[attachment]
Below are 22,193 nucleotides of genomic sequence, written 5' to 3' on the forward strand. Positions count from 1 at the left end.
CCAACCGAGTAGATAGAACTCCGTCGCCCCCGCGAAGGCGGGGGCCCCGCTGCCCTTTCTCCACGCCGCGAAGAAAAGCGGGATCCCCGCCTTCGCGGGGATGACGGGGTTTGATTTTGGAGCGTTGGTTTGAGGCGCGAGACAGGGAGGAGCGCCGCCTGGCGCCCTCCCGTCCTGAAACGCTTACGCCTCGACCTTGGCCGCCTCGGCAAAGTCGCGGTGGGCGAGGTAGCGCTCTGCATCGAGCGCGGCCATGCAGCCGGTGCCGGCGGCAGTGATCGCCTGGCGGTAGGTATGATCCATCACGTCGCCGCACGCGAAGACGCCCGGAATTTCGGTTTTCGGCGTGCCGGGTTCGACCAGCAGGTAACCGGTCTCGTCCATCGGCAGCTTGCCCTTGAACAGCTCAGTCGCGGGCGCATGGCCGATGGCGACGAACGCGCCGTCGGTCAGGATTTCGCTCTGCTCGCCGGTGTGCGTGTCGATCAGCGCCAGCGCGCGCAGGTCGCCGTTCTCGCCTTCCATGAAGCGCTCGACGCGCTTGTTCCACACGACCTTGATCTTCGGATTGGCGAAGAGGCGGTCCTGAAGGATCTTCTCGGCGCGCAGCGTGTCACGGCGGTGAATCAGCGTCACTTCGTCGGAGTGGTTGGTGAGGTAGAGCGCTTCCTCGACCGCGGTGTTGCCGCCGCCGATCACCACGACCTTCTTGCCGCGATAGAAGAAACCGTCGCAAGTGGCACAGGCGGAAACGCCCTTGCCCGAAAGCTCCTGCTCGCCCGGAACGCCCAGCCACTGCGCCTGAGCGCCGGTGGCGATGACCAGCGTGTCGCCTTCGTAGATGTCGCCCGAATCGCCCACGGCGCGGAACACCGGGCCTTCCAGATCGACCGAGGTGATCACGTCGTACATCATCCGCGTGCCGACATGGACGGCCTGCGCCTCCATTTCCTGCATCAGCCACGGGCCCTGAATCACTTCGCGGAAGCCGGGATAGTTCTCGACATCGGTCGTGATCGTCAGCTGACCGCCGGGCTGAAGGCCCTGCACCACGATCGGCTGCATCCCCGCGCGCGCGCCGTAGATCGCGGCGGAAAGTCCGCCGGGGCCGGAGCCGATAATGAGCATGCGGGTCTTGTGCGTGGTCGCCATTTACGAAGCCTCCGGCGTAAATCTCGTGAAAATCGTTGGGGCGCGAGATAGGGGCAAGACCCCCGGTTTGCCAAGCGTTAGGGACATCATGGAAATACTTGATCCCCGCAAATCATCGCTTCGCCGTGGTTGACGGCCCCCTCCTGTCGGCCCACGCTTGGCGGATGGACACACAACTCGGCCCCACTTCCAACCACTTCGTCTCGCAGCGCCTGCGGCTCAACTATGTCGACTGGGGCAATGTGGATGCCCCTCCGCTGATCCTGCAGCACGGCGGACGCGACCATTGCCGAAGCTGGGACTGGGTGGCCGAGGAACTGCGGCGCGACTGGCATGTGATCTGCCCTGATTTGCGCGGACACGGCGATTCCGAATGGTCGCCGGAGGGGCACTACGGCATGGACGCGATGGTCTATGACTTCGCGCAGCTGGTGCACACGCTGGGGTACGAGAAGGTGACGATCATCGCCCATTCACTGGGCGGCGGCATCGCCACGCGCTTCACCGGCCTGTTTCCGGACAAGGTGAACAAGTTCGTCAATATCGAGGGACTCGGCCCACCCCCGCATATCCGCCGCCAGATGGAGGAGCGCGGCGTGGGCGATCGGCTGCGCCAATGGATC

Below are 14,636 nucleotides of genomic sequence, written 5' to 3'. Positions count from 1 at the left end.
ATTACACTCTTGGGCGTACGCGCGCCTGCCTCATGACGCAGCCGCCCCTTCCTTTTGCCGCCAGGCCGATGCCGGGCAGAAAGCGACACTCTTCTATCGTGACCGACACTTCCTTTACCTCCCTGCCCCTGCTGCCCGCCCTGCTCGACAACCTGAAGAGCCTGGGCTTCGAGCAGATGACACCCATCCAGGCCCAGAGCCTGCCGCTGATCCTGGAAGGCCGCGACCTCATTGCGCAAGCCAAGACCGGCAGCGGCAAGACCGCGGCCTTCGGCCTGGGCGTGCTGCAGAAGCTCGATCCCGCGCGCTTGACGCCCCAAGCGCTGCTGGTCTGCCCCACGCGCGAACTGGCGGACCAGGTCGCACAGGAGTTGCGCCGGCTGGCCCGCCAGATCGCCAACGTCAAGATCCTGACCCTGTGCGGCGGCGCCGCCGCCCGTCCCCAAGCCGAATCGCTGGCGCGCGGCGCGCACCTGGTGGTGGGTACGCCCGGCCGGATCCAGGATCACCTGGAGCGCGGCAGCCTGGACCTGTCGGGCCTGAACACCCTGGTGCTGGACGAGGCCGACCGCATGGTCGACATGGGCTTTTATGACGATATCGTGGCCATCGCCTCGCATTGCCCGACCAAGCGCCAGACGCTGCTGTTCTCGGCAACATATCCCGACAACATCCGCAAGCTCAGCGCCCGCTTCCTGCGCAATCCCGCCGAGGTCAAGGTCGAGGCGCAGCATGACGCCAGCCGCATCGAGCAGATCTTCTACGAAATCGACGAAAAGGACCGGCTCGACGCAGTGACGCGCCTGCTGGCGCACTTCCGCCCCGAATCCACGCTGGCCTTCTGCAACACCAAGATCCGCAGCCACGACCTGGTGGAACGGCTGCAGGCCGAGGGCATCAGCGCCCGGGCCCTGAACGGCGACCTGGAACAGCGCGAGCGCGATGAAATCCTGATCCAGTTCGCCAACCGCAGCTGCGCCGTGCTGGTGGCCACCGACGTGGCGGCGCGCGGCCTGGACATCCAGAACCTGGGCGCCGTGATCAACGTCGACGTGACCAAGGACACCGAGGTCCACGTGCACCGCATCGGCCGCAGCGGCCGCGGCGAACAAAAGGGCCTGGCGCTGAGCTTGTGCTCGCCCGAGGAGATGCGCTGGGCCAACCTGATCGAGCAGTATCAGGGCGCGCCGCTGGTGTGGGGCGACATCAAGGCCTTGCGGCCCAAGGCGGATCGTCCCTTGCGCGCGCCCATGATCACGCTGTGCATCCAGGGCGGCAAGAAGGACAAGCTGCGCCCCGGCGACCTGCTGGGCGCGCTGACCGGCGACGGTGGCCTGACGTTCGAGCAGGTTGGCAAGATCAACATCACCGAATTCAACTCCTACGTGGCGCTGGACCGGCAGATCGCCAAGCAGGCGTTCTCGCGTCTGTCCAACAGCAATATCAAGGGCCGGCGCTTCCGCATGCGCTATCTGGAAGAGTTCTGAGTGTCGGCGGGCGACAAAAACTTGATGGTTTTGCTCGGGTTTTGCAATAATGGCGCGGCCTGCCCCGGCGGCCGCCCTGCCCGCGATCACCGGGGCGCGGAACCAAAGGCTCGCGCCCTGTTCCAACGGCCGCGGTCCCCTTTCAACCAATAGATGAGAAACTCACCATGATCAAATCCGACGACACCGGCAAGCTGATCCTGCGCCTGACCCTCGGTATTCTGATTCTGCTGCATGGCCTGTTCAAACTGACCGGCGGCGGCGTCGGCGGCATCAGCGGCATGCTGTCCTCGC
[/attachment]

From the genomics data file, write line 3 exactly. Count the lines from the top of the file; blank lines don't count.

Below are 14,636 nucleotides of genomic sequence, written 5' to 3'. Positions count from 1 at the left end.